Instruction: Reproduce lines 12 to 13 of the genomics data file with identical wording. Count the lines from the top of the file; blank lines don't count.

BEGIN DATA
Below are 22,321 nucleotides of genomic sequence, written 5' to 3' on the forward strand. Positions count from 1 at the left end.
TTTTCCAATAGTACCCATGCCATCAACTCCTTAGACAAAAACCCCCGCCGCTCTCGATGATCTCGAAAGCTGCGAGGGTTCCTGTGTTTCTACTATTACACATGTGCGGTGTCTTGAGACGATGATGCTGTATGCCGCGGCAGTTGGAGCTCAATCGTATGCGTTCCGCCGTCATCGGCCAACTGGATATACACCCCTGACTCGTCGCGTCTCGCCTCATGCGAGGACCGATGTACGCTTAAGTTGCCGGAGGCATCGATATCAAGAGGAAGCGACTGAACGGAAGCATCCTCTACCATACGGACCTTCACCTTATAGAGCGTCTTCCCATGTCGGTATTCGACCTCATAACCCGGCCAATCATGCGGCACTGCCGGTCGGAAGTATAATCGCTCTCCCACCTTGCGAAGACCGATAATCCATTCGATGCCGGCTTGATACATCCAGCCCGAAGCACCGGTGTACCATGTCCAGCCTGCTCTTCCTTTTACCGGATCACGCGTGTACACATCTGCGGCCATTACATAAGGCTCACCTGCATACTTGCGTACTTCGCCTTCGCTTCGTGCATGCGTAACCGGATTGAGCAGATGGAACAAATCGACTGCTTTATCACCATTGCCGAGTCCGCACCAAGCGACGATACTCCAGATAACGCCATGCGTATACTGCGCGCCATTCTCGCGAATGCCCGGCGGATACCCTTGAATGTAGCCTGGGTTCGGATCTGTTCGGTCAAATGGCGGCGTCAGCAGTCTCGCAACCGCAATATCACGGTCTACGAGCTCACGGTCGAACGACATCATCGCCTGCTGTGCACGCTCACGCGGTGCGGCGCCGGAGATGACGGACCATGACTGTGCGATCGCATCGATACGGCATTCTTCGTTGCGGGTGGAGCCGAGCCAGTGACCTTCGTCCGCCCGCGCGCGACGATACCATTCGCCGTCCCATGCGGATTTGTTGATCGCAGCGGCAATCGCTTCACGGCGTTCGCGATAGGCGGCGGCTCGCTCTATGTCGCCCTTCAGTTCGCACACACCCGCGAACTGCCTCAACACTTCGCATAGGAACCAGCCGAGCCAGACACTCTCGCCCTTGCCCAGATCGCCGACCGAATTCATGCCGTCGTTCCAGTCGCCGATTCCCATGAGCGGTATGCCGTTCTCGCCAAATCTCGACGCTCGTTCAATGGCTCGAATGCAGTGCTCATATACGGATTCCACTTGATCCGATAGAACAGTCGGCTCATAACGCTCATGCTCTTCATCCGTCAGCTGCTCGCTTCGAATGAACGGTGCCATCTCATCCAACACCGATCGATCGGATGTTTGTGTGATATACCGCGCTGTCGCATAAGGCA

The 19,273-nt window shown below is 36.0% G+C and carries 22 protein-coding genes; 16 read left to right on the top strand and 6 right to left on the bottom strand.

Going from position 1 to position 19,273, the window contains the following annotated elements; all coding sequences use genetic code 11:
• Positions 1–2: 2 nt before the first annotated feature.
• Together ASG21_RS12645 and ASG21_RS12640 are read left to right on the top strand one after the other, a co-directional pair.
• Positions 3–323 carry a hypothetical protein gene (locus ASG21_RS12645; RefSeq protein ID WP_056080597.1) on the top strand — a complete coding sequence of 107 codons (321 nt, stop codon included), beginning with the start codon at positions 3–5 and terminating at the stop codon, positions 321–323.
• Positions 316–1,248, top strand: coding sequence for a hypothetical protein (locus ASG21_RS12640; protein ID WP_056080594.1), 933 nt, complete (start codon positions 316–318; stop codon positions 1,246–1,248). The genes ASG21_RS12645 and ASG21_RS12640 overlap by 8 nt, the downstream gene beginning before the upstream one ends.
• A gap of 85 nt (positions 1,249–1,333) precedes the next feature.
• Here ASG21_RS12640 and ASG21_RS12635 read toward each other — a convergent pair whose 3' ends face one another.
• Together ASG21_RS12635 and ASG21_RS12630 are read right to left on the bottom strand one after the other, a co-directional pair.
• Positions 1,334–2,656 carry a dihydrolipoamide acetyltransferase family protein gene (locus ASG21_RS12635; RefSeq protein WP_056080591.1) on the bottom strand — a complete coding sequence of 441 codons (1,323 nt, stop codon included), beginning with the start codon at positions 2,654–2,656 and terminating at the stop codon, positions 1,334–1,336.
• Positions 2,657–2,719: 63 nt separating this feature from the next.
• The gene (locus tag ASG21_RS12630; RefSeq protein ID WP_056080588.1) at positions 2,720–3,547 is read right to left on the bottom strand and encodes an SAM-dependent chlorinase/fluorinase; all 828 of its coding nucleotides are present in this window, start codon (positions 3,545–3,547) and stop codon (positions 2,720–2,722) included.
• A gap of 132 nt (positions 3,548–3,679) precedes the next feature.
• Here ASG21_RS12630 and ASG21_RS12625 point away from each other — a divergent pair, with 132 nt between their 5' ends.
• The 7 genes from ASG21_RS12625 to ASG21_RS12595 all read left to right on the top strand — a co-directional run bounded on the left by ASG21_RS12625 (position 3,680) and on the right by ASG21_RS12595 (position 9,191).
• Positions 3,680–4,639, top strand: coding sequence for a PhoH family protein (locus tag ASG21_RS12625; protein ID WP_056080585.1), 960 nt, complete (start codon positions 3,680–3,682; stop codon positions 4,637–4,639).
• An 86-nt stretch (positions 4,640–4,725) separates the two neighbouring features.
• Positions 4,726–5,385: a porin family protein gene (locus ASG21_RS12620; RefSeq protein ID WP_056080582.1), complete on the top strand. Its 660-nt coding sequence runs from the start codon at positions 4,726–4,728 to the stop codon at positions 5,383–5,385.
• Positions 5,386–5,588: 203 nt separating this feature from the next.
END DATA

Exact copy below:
• Positions 1,334–2,656 carry a dihydrolipoamide acetyltransferase family protein gene (locus ASG21_RS12635; RefSeq protein WP_056080591.1) on the bottom strand — a complete coding sequence of 441 codons (1,323 nt, stop codon included), beginning with the start codon at positions 2,654–2,656 and terminating at the stop codon, positions 1,334–1,336.
• Positions 2,657–2,719: 63 nt separating this feature from the next.